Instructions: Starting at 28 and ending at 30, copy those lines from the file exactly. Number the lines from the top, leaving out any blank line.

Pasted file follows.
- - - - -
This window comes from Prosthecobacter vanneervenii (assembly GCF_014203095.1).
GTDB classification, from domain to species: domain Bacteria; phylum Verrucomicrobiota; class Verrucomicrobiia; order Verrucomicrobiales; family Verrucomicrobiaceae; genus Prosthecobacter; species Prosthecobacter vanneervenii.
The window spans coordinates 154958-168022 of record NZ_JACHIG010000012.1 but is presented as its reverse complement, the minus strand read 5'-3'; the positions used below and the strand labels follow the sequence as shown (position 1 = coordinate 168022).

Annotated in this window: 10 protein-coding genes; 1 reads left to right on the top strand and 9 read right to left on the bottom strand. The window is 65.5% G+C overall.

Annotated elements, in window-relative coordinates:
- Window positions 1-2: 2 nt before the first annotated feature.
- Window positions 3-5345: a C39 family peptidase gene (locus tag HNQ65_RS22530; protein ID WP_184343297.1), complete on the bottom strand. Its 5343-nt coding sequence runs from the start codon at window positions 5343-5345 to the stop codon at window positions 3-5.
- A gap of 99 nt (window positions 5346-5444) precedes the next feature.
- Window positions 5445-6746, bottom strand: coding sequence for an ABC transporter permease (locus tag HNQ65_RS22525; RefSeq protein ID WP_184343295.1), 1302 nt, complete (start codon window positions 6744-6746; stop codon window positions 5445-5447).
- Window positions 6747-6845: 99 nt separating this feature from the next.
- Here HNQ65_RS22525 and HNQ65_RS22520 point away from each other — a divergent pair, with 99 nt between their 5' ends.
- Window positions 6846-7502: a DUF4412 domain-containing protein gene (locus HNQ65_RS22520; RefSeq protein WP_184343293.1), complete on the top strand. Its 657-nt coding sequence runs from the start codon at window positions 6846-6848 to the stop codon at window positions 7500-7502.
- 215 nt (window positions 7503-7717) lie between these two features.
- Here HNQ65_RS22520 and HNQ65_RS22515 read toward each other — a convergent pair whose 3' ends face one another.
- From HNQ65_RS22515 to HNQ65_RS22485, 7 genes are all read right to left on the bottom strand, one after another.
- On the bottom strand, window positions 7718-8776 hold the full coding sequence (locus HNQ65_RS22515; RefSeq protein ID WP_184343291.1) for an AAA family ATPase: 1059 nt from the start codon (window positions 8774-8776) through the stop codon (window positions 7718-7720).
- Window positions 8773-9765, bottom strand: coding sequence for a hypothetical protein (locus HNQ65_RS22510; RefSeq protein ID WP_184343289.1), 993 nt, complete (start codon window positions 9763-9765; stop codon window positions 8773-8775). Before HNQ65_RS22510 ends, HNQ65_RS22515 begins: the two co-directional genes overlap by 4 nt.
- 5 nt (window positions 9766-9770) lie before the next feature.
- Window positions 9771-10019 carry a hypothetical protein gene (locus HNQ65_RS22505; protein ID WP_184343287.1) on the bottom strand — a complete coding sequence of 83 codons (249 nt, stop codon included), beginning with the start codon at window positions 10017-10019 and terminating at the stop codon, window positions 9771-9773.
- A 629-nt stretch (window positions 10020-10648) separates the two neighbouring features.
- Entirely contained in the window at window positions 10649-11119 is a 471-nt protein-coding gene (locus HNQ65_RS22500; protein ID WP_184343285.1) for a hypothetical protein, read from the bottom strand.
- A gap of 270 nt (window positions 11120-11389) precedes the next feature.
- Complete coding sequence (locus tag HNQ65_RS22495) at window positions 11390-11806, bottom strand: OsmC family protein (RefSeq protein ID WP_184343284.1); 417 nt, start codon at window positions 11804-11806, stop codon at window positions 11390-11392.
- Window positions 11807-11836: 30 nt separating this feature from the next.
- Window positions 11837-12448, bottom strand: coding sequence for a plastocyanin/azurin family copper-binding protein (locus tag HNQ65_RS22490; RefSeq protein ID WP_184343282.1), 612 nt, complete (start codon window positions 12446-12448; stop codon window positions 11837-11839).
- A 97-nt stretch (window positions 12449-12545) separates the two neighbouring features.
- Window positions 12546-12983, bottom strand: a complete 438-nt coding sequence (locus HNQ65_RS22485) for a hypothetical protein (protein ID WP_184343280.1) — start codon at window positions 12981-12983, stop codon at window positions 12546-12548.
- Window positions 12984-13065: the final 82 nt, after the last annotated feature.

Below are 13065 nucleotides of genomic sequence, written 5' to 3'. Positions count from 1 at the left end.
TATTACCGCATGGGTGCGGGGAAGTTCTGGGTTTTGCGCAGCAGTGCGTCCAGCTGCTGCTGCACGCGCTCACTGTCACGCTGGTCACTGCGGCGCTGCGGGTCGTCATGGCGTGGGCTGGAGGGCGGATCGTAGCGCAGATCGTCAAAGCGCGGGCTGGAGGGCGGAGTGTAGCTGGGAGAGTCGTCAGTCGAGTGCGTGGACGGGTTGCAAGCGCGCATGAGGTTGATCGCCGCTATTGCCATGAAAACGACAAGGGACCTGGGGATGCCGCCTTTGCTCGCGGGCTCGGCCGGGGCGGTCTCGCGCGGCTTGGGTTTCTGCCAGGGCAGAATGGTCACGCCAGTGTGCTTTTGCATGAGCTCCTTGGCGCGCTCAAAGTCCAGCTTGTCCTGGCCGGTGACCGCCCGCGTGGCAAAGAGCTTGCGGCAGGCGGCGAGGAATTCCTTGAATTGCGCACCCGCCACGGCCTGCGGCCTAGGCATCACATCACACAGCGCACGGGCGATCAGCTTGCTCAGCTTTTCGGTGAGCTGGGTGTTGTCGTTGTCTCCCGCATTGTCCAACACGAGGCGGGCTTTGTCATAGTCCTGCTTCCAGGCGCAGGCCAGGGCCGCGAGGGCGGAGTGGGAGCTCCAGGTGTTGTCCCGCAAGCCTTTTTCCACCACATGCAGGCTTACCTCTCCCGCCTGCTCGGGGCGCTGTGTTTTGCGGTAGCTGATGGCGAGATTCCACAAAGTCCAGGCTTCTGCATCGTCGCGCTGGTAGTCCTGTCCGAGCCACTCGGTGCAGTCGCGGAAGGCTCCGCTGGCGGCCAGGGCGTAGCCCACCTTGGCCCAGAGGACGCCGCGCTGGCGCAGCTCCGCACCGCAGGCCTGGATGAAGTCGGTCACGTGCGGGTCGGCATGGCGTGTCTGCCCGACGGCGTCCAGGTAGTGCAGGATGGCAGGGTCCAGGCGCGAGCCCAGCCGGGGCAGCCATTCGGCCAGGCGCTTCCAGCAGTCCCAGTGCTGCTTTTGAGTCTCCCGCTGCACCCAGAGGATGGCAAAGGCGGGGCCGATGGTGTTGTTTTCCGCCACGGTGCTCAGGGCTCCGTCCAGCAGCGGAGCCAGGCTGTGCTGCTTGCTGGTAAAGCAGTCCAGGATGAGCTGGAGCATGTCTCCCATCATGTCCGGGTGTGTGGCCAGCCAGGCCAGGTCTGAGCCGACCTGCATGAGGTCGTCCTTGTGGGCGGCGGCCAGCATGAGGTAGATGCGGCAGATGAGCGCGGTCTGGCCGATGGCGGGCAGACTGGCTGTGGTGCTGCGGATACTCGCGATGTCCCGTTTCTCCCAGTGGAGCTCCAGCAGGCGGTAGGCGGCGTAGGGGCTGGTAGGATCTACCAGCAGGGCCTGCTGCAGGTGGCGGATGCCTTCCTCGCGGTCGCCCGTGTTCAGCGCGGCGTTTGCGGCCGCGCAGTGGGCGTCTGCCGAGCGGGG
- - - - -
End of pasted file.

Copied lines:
- Window positions 12984-13065: the final 82 nt, after the last annotated feature.

Below are 13065 nucleotides of genomic sequence, written 5' to 3'. Positions count from 1 at the left end.
TATTACCGCATGGGTGCGGGGAAGTTCTGGGTTTTGCGCAGCAGTGCGTCCAGCTGCTGCTGCACGCGCTCACTGTCACGCTGGTCACTGCGGCGCTGCGGGTCGTCATGGCGTGGGCTGGAGGGCGGATCGTAGCGCAGATCGTCAAAGCGCGGGCTGGAGGGCGGAGTGTAGCTGGGAGAGTCGTCAGTCGAGTGCGTGGACGGGTTGCAAGCGCGCATGAGGTTGATCGCCGCTATTGCCATGAAAACGACAAGGGACCTGGGGATGCCGCCTTTGCTCGCGGGCTCGGCCGGGGCGGTCTCGCGCGGCTTGGGTTTCTGCCAGGGCAGAATGGTCACGCCAGTGTGCTTTTGCATGAGCTCCTTGGCGCGCTCAAAGTCCAGCTTGTCCTGGCCGGTGACCGCCCGCGTGGCAAAGAGCTTGCGGCAGGCGGCGAGGAATTCCTTGAATTGCGCACCCGCCACGGCCTGCGGCCTAGGCATCACATCACACAGCGCACGGGCGATCAGCTTGCTCAGCTTTTCGGTGAGCTGGGTGTTGTCGTTGTCTCCCGCATTGTCCAACACGAGGCGGGCTTTGTCATAGTCCTGCTTCCAGGCGCAGGCCAGGGCCGCGAGGGCGGAGTGGGAGCTCCAGGTGTTGTCCCGCAAGCCTTTTTCCACCACATGCAGGCTTACCTCTCCCGCCTGCTCGGGGCGCTGTGTTTTGCGGTAGCTGATGGCGAGATTCCACAAAGTCCAGGCTTCTGCATCGTCGCGCTGGTAGTCCTGTCCGAGCCACTCGGTGCAGTCGCGGAAGGCTCCGCTGGCGGCCAGGGCGTAGCCCACCTTGGCCCAGAGGACGCCGCGCTGGCGCAGCTCCGCACCGCAGGCCTGGATGAAGTCGGTCACGTGCGGGTCGGCATGGCGTGTCTGCCCGACGGCGTCCAGGTAGTGCAGGATGGCAGGGTCCAGGCGCGAGCCCAGCCGGGGCAGCCATTCGGCCAGGCGCTTCCAGCAGTCCCAGTGCTGCTTTTGAGTCTCCCGCTGCACCCAGAGGATGGCAAAGGCGGGGCCGATGGTGTTGTTTTCCGCCACGGTGCTCAGGGCTCCGTCCAGCAGCGGAGCCAGGCTGTGCTGCTTGCTGGTAAAGCAGTCCAGGATGAGCTGGAGCATGTCTCCCATCATGTCCGGGTGTGTGGCCAGCCAGGCCAGGTCTGAGCCGACCTGCATGAGGTCGTCCTTGTGGGCGGCGGCCAGCATGAGGTAGATGCGGCAGATGAGCGCGGTCTGGCCGATGGCGGGCAGACTGGCTGTGGTGCTGCGGATACTCGCGATGTCCCGTTTCTCCCAGTGGAGCTCCAGCAGGCGGTAGGCGGCGTAGGGGCTGGTAGGATCTACCAGCAGGGCCTGCTGCAGGTGGCGGATGCCTTCCTCGCGGTCGCCCGTGTTCAGCGCGGCGTTTGCGGCCGCGCAGTGGGCGTCTGCCGAGCGGGG